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Georgia Governor’s Race Not Over Yet as Dem Refuses to Concede

Stacy Abrams is making it very difficult for Georgians to move forward on Wednesday.

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The main story of the American midterm elections of 2018 has been written, and it goes a little something like this:

Democrats predictably snagged the House while republicans kept the Senate, meaning that Donald Trump will have some uphill battles to face in doing forward with his stated agenda.

But not every storyline from Tuesday has been wrapped up neatly with a bow.  Take Georgia’s gubernatorial contest for instance, where democratic nominee Stacy Abrams has declined to concede, believing that the election will be subject to a December runoff.

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Early Wednesday morning, Georgia’s Democratic gubernatorial candidate Stacey Abrams refused to concede to Republican challenger Brian Kemp.

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“Votes remain to be counted. There are voices that were waiting to be heard,” Abrams said before a crowd of supporters. “Across our state, folks are opening up the dreams of voters in absentee ballots and we believe our chance for a stronger Georgia is just within reach. But we cannot seize it until all voices are heard. And I promise you tonight we are going to make sure that every vote is counted – every single vote.”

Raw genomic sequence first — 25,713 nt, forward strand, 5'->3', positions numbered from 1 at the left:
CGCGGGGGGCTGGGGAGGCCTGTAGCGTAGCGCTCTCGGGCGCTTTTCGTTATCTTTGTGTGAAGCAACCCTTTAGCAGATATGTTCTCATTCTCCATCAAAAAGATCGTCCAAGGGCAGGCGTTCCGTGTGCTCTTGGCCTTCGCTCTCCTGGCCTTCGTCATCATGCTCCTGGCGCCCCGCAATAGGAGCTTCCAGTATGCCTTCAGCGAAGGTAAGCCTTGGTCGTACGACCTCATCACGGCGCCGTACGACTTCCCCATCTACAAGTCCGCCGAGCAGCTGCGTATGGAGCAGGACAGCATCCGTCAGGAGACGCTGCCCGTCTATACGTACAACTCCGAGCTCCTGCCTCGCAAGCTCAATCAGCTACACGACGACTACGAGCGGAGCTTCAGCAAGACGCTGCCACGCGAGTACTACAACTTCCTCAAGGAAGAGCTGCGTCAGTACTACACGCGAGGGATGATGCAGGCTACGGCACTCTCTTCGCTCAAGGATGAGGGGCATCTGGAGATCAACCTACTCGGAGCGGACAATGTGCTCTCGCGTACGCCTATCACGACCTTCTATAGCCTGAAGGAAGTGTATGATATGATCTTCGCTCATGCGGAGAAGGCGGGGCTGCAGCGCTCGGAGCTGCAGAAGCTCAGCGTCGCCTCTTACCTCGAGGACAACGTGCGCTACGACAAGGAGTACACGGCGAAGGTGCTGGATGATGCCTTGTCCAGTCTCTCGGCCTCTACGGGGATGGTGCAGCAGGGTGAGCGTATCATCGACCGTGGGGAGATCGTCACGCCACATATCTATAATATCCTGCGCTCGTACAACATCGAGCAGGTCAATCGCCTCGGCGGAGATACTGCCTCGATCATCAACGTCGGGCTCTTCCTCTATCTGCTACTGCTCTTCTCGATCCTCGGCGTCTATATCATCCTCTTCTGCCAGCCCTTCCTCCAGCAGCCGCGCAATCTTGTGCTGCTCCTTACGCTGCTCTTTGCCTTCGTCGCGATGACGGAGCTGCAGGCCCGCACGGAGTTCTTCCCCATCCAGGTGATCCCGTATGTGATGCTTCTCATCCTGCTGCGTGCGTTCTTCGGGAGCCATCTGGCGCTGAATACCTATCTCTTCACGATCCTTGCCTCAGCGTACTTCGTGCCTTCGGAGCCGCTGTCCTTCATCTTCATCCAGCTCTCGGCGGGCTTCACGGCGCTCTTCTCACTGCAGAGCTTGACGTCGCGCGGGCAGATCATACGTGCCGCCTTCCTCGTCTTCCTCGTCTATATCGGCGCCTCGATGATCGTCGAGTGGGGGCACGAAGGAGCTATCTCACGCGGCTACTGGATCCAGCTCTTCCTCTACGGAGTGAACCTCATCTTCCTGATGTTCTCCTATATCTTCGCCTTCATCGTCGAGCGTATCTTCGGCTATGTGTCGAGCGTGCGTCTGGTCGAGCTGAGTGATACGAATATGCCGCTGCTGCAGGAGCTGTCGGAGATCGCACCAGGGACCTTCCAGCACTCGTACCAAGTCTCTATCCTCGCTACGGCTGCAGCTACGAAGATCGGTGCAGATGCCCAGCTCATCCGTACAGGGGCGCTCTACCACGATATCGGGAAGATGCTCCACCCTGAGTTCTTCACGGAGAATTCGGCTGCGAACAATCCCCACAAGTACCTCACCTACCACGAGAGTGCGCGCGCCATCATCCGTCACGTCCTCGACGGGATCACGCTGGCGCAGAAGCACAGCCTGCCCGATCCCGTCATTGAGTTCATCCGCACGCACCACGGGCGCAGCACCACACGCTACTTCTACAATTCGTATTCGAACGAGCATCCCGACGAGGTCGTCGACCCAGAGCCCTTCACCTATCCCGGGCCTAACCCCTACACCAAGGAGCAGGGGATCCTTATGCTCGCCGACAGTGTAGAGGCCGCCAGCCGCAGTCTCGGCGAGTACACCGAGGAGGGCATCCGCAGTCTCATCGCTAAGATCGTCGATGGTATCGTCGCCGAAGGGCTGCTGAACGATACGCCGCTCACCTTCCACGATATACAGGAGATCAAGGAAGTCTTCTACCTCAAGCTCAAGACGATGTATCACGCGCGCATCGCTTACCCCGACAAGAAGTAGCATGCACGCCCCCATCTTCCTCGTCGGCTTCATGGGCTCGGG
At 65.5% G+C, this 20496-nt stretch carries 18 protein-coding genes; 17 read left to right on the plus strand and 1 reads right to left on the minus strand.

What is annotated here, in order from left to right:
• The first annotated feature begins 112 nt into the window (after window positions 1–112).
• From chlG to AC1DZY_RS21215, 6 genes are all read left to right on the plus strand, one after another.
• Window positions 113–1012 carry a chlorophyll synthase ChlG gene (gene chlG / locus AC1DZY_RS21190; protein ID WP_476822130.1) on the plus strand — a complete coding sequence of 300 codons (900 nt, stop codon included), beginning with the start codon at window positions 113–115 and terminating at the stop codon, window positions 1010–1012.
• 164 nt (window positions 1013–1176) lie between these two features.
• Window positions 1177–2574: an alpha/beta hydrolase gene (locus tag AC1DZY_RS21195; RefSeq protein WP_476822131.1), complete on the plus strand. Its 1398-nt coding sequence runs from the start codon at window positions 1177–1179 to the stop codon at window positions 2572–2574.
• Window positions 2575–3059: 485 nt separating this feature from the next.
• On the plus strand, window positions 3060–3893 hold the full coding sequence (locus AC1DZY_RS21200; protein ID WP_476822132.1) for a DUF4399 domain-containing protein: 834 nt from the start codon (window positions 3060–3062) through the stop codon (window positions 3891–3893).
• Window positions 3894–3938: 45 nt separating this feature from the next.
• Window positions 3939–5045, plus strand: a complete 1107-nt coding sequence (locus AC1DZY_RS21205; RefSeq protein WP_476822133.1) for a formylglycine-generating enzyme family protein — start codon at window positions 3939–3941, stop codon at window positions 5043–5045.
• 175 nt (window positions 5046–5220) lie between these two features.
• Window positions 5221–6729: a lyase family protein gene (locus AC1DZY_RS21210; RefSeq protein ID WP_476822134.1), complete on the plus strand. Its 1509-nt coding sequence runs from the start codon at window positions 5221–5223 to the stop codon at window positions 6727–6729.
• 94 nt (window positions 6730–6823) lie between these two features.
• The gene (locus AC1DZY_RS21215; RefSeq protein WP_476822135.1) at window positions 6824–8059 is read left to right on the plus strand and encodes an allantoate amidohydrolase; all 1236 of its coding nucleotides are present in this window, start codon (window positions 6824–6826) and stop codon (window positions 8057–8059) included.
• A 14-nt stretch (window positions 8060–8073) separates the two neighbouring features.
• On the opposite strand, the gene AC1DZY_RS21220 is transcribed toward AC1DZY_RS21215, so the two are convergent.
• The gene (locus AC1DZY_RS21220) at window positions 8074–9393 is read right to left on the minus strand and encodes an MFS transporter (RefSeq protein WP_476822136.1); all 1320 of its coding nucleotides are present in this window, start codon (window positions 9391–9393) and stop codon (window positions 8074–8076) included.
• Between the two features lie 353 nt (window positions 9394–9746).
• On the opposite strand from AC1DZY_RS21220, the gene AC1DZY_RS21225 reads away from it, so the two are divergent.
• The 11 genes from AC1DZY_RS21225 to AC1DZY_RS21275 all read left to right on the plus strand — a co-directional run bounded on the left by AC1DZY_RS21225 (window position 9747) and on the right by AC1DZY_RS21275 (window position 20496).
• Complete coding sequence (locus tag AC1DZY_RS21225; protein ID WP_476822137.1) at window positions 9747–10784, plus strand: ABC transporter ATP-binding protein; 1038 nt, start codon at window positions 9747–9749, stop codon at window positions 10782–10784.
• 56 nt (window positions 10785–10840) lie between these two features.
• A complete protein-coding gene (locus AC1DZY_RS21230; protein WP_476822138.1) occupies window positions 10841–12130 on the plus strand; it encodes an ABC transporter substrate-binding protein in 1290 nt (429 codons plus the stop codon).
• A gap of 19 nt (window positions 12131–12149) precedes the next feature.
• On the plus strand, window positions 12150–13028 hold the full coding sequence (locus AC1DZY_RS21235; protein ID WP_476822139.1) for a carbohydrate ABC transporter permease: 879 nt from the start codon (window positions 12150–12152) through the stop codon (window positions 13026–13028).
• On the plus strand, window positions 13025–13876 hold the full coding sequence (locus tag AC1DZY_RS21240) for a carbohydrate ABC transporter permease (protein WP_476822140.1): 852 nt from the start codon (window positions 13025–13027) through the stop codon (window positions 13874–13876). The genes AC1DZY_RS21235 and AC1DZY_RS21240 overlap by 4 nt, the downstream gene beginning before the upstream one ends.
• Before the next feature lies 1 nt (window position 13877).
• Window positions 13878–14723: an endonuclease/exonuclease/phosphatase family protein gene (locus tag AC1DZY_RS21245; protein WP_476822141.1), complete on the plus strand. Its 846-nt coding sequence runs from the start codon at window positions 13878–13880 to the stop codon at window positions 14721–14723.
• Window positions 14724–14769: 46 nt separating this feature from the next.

Just how far off is Abrams?

As Abrams gave her speech, NBC News reported on screen that with 99% of precincts reporting, the gubernatorial hopeful was down by 115,362 votes, or approximately 3%.

According to The New York Times, with 100% of precincts reporting as of publication, Abrams still trails Kemp by 94,468 votes, or approximately 2.5%.

Georgia state law dictates that if no candidate receives a majority of votes, the top two candidates enter into a runoff election. According to NBC News, such a runoff would take place on December 4.

Abrams’ opponent Brian Kemp is the current Secretary of State in the state of Georgia, with his office being responsible for electoral oversight in The Peach State.  This fact has added an unnecessary amount of drama to the proceedings, with Abrams doing little to shore up voter confidence in Kemp’s staff to remain neutral in the election.

 

Opinion

Justice Department Hints at Trouble for States Engaging in Election Audits

They don’t want other locales getting any ideas from Maricopa County